“While it remains unclear whether Homecoming’s new date will actually curb street parties, what is strikingly clear is that the university is putting outside influences ahead of the wellness of its students,” one letter read.
“Moving Homecoming to one of the most strenuous academic periods of the semester will put additional stress on students, forcing them to choose between their academics and taking part in Western’s largest tradition.”
Western and USC respond to Hoco backlash
Associate vice-president student experience Jana Luker explained the motivations behind Western's decision.
"Homecoming is a very big production with a lot of proud traditions but after last year, the Broughdale unsanctioned street party was quite large ... This is where several administrators sat around a table and made the decision all together and the police were quite involved as well," she said, adding that concerns have been brought forward from the city of London, the University Hospital emergency department and students.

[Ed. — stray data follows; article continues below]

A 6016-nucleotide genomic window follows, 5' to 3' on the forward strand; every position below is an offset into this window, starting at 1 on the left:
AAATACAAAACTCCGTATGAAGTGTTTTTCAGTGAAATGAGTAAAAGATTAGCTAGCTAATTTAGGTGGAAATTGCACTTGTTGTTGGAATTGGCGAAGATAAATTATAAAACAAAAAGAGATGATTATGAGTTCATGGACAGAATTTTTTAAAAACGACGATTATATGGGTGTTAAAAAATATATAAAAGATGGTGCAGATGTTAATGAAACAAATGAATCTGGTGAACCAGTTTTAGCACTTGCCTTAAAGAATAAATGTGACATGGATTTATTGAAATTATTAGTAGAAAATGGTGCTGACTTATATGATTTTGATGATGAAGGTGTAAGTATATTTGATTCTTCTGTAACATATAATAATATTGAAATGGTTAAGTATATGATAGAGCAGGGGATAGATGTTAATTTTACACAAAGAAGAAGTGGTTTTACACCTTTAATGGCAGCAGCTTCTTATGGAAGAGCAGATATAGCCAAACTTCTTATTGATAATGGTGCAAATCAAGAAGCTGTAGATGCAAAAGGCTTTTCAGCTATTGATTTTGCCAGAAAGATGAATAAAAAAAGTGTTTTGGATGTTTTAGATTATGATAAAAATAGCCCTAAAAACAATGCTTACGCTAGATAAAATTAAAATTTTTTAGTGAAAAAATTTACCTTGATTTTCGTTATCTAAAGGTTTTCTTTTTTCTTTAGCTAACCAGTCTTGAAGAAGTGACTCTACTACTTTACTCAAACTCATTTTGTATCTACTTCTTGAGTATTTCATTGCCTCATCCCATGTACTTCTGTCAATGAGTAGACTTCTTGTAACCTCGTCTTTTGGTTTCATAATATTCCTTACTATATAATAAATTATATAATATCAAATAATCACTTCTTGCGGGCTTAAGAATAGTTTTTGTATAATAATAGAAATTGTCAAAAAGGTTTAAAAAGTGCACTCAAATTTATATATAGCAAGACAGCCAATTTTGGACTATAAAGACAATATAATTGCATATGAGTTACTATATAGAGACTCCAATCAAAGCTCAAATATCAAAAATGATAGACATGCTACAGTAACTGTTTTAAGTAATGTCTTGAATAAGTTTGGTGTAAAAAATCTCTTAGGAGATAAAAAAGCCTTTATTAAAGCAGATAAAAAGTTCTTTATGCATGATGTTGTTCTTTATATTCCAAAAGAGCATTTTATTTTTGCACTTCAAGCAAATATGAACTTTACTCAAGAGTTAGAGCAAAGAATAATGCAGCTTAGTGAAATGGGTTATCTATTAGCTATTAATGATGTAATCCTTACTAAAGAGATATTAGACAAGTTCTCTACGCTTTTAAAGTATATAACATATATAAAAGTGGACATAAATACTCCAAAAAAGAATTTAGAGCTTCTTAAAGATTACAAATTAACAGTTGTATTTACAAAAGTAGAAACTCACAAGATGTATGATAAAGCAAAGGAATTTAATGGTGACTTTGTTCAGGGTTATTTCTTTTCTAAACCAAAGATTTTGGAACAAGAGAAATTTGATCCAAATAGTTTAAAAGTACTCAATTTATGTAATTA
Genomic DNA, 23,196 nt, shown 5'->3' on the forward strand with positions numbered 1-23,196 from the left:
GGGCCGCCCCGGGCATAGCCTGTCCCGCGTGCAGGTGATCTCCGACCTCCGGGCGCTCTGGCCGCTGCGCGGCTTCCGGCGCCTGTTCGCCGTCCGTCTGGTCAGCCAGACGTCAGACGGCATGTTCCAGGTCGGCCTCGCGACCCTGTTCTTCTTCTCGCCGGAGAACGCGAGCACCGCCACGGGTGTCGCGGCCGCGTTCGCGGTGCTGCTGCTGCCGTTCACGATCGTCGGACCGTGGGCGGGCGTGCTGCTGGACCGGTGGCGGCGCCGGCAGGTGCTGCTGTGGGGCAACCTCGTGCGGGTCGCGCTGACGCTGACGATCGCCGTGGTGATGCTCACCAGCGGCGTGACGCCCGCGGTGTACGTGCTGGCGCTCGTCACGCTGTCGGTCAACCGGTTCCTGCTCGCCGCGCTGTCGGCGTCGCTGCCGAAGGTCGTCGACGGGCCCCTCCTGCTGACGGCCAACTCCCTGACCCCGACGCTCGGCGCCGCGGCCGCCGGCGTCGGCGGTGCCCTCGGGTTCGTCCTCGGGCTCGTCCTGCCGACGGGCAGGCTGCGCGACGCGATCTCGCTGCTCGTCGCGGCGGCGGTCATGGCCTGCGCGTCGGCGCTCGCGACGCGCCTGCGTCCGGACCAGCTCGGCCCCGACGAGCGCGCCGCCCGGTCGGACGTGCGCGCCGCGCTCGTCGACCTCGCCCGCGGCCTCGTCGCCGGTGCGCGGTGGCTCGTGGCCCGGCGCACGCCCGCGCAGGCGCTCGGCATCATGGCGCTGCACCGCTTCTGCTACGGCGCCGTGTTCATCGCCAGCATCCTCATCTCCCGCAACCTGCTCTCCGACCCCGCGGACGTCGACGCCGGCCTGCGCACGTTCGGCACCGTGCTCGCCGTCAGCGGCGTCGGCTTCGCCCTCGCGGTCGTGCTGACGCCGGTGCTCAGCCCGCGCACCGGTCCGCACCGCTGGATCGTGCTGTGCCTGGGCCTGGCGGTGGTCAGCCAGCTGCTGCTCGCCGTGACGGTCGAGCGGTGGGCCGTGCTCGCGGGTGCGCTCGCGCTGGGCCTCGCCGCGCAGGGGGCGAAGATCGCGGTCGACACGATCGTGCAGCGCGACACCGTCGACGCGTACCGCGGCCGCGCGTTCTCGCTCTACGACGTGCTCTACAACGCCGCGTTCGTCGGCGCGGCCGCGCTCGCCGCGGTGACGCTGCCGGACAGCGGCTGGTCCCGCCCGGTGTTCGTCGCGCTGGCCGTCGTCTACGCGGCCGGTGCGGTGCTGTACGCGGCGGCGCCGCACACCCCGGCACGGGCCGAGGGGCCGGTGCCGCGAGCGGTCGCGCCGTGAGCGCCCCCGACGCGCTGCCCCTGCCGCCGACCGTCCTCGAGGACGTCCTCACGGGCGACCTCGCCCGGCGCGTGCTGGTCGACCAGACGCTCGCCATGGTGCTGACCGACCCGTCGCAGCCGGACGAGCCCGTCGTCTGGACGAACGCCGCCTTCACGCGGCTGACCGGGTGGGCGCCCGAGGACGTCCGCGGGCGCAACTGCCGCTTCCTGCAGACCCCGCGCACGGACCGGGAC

Criticism regarding Homecoming festivities is nothing new; a city councilor proposed to cancel the event in 2014 if it got any more out of hand.
Luker said the move would not be foolproof and that there was no easy solution to ending unsanctioned events. The ultimate hope of university administration is to see this culture diluted in some way.
"We need to make some decisive action for the safety of the students and community. Yes, it will inconvenience people. [To] the university itself this is quite a large interruption but we’re willing to do that ourselves and to take possible criticism in order to try another initiative to keep the students safer.”